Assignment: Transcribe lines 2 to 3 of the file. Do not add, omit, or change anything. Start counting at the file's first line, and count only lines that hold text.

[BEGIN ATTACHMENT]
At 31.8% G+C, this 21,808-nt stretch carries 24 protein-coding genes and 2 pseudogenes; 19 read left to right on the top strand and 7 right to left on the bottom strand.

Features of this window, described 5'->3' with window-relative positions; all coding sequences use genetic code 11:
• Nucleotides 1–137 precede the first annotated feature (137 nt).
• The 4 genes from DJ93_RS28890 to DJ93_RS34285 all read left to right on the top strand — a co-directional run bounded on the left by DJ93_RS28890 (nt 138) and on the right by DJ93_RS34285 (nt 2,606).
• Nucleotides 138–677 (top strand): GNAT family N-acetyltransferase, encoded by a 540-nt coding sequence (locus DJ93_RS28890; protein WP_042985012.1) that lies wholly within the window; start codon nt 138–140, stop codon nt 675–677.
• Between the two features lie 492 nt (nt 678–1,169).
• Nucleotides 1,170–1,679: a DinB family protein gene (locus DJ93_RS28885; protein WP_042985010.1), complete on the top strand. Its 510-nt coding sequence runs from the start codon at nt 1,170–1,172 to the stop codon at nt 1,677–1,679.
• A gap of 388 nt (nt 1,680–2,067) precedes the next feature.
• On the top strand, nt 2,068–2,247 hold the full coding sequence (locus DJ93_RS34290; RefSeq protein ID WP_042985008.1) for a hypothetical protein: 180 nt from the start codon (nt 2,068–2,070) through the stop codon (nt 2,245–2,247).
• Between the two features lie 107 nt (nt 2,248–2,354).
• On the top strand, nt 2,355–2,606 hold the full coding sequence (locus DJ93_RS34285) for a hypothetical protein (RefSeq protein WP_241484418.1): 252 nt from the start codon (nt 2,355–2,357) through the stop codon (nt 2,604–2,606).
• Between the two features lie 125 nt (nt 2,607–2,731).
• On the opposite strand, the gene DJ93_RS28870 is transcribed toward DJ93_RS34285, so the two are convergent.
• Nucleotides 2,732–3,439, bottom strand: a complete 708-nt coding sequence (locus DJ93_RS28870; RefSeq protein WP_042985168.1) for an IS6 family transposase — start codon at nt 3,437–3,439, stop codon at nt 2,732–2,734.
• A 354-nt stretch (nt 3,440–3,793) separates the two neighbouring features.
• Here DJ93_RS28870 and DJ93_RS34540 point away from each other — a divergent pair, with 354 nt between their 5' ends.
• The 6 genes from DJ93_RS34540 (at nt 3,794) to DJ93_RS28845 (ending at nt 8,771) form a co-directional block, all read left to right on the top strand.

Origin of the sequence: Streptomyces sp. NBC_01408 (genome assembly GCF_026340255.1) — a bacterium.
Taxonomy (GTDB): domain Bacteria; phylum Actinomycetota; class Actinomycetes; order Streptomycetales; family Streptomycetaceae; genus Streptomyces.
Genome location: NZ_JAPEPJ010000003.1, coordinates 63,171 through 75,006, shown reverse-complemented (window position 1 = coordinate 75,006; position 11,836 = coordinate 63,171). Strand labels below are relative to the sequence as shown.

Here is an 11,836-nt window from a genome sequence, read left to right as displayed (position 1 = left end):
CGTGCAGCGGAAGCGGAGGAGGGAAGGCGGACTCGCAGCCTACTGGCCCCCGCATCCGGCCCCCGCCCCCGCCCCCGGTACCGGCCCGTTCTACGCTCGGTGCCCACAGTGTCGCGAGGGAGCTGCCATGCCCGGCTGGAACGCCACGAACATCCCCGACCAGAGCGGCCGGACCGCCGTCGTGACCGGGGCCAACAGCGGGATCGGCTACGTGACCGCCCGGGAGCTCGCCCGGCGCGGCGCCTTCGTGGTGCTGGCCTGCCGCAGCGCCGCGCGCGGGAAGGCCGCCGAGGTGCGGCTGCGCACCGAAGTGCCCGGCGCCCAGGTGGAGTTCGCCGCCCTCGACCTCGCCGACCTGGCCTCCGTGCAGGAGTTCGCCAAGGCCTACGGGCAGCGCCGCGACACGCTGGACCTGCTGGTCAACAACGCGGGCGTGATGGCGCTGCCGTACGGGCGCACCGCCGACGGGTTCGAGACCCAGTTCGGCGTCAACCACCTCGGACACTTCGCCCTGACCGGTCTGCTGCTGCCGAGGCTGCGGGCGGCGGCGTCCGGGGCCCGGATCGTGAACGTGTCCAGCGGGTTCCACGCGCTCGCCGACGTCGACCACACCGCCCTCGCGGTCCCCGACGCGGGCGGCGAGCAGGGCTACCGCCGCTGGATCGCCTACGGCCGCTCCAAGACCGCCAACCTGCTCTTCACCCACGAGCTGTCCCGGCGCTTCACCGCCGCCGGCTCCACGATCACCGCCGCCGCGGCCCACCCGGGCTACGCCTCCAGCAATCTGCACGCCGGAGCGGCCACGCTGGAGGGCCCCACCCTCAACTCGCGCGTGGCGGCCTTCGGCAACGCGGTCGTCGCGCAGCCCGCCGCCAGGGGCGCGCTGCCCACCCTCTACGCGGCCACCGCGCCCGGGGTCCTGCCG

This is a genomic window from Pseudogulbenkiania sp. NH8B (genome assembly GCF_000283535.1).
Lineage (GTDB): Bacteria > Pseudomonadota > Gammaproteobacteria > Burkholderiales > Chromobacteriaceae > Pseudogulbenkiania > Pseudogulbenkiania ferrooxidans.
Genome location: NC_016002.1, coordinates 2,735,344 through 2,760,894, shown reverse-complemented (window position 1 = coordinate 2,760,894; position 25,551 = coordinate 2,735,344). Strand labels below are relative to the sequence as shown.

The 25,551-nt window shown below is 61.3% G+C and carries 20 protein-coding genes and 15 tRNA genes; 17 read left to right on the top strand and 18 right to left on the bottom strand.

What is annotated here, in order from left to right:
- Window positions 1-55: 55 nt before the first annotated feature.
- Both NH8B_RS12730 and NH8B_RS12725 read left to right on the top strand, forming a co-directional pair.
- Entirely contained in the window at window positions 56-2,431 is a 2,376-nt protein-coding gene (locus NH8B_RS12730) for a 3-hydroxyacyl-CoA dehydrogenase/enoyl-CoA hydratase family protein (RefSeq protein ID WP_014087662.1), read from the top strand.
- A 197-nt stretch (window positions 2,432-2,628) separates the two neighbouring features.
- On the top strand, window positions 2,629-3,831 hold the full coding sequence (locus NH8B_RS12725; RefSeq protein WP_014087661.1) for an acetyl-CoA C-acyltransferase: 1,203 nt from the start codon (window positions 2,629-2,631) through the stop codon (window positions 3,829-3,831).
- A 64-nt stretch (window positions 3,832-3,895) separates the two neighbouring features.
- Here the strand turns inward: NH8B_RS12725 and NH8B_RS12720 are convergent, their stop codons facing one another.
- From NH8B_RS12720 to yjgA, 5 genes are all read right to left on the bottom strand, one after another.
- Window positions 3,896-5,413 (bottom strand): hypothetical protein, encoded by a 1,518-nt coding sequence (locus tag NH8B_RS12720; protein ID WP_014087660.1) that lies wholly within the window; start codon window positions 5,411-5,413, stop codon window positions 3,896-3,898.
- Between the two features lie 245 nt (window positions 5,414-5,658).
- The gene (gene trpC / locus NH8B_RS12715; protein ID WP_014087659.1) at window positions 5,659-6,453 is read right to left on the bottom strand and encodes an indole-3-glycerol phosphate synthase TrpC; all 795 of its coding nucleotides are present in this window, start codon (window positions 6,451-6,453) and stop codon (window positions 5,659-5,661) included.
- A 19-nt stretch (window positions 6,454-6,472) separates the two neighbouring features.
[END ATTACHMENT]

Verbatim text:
Features of this window, described 5'->3' with window-relative positions; all coding sequences use genetic code 11:
• Nucleotides 1–137 precede the first annotated feature (137 nt).